To name a few, stamp duty land tax (SDLT) when you buy properties, income tax on your rental profits, capital gains tax when you sell a property. Then you have the inheritance tax if you die and wish to leave your wealth to your loved ones.
Income tax can very easily consume 45% of your rental profits, the Capital gain tax could take up to 28%, and the inheritance tax could eat up to 40% of your property
portfolio. However, the good news is that all these taxes can be mitigated to some extent with good tax planning.
Income Tax Planning for Landlords
As most of you know, rental profits attract income tax; however, unlike other businesses, your earnings are not subject to national insurance.
If you do not have other taxable income, then some or all your rental profit may be tax-free, due to your personal tax allowance.
If you have an income from other sources and fall under a basic tax rate, then some or all your profits from the rental income will be taxed at 20%.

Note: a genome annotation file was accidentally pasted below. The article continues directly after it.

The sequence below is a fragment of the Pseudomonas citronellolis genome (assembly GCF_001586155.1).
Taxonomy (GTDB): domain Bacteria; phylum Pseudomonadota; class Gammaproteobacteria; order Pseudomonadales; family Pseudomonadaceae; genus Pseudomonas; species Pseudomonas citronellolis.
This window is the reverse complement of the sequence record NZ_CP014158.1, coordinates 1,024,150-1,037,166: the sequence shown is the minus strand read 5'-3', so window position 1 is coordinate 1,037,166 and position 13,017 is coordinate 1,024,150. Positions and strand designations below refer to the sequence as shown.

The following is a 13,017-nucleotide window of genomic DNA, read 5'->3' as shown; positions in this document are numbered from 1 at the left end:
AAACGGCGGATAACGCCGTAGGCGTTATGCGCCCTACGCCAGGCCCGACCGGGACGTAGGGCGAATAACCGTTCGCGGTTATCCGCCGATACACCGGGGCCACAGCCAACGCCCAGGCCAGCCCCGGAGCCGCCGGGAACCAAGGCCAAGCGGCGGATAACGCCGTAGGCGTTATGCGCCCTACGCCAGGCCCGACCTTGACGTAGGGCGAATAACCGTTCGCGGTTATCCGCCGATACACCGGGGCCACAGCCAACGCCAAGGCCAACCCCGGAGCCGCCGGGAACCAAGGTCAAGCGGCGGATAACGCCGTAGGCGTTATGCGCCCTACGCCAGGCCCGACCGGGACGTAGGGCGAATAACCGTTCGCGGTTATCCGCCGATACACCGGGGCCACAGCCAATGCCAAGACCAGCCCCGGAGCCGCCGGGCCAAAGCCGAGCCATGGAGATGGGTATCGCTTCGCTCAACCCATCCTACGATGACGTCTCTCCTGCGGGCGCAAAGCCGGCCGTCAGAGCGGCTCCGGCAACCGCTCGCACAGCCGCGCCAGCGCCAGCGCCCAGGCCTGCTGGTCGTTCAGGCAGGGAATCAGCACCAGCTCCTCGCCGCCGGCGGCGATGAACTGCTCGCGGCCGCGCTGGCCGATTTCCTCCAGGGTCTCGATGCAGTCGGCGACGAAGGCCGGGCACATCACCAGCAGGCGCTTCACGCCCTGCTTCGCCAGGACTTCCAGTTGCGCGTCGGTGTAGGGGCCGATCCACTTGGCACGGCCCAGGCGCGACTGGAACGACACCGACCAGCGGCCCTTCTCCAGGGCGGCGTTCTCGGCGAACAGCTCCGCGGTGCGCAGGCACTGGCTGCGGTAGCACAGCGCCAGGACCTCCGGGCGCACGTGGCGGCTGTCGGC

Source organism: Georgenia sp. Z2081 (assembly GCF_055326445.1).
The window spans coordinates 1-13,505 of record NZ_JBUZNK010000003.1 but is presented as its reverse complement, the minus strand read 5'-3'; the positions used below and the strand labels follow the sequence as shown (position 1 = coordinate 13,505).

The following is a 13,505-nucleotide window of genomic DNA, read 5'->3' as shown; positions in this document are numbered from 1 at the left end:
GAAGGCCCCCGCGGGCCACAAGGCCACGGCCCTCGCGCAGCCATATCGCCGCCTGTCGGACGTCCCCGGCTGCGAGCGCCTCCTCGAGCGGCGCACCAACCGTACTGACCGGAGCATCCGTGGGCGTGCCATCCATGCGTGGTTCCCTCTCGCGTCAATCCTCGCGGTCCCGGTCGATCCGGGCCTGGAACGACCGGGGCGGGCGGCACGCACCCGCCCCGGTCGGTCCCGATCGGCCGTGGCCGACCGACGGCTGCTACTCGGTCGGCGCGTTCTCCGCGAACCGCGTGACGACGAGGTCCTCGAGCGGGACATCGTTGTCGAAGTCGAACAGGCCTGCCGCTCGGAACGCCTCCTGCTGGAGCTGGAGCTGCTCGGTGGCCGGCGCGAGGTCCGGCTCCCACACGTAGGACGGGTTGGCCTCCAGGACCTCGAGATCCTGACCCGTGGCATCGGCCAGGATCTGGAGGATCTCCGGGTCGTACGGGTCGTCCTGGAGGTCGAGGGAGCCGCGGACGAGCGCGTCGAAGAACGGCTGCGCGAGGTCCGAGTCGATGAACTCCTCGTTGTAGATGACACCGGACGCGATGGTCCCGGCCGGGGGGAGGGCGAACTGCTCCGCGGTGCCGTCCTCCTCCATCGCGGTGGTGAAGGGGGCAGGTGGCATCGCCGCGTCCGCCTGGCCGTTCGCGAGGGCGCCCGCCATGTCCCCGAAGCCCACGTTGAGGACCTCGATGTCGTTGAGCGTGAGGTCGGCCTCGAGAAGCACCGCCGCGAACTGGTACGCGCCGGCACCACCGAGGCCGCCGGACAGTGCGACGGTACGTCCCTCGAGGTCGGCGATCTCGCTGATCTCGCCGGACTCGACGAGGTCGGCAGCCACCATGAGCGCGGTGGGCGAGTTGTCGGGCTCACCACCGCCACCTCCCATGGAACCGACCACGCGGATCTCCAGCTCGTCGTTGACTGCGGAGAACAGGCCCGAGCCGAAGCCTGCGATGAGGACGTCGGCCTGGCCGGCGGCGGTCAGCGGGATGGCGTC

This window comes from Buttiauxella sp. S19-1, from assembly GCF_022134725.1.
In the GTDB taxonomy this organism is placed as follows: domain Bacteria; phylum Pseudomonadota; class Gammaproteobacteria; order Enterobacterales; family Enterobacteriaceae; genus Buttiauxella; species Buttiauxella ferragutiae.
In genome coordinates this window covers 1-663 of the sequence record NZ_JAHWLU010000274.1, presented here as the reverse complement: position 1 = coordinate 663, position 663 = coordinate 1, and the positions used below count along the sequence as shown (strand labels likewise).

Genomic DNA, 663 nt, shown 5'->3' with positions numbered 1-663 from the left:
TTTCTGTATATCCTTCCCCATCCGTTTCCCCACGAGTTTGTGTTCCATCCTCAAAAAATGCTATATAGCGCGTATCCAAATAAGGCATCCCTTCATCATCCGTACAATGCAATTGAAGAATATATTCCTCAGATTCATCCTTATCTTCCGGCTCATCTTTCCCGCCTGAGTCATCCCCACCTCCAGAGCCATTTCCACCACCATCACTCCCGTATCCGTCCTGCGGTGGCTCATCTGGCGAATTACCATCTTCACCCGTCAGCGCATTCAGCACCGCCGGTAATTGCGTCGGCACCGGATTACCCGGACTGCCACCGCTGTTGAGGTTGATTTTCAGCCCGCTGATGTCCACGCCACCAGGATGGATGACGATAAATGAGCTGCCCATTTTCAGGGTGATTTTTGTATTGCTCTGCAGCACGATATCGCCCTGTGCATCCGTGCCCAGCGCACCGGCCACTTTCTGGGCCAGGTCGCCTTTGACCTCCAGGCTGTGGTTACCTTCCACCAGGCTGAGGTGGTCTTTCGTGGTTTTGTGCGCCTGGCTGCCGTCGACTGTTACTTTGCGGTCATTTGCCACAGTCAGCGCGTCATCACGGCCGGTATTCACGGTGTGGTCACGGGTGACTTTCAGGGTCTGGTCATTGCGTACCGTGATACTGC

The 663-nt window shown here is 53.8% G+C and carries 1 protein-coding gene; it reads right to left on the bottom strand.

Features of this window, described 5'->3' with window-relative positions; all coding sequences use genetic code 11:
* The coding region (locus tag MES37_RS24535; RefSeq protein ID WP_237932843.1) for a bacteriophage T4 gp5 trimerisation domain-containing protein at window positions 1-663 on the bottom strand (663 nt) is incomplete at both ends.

However, most landlords have a full-time job or have other business interests which produce taxable income. If you are a higher-rate taxpayer, then you are likely
to pay a 40% tax on your rental profits.
Rental income, in some cases, may result in other unforeseen tax consequences. One example: if your total taxable income goes above £50,000, then you may lose
child benefit which could be taken away. If your taxable income goes over £100,000, then your personal allowance will be withdrawn too.
Landlords with a taxable income which is more than £150k will pay 45% tax on their rental profits.
Rental profits can be taxed quite heavily. However, you can mitigate your tax liability with good tax planning.
British Landlord Association members have access to tax support; they have access to an accountant for free tax advice, and they have access to the award-winning “Go Simple Tax” platform.
This blog does not constitute, or is intended to offer legal advice; you should seek professional advice from an accountant or a lawyer for your particular situation.
If you are not a member of the British Landlords Association. Membership is free, why not join us today?
Source: British Landlord Association
Author: Simon Hampton
Date: 2nd of October 2020